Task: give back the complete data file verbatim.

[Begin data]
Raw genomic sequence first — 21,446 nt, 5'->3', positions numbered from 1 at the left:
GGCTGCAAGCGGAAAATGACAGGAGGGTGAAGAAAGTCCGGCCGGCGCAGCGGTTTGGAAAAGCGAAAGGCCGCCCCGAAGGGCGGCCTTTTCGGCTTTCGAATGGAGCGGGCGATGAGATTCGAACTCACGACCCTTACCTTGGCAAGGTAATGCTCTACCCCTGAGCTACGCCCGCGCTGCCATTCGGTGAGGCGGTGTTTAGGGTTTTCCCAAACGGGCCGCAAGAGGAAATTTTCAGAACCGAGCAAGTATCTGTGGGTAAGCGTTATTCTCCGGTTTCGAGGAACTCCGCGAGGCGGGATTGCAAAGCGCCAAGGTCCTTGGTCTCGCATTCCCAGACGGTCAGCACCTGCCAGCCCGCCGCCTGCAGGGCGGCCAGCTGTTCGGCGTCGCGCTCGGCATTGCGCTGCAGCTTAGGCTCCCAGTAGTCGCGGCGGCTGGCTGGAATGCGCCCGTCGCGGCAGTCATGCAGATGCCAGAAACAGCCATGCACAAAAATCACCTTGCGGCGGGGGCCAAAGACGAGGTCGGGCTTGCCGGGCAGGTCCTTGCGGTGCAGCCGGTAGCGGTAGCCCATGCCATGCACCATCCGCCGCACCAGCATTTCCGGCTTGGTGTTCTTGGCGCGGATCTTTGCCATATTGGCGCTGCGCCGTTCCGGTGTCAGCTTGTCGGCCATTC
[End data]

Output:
Raw genomic sequence first — 21,446 nt, 5'->3', positions numbered from 1 at the left:
GGCTGCAAGCGGAAAATGACAGGAGGGTGAAGAAAGTCCGGCCGGCGCAGCGGTTTGGAAAAGCGAAAGGCCGCCCCGAAGGGCGGCCTTTTCGGCTTTCGAATGGAGCGGGCGATGAGATTCGAACTCACGACCCTTACCTTGGCAAGGTAATGCTCTACCCCTGAGCTACGCCCGCGCTGCCATTCGGTGAGGCGGTGTTTAGGGTTTTCCCAAACGGGCCGCAAGAGGAAATTTTCAGAACCGAGCAAGTATCTGTGGGTAAGCGTTATTCTCCGGTTTCGAGGAACTCCGCGAGGCGGGATTGCAAAGCGCCAAGGTCCTTGGTCTCGCATTCCCAGACGGTCAGCACCTGCCAGCCCGCCGCCTGCAGGGCGGCCAGCTGTTCGGCGTCGCGCTCGGCATTGCGCTGCAGCTTAGGCTCCCAGTAGTCGCGGCGGCTGGCTGGAATGCGCCCGTCGCGGCAGTCATGCAGATGCCAGAAACAGCCATGCACAAAAATCACCTTGCGGCGGGGGCCAAAGACGAGGTCGGGCTTGCCGGGCAGGTCCTTGCGGTGCAGCCGGTAGCGGTAGCCCATGCCATGCACCATCCGCCGCACCAGCATTTCCGGCTTGGTGTTCTTGGCGCGGATCTTTGCCATATTGGCGCTGCGCCGTTCCGGTGTCAGCTTGTCGGCCATTC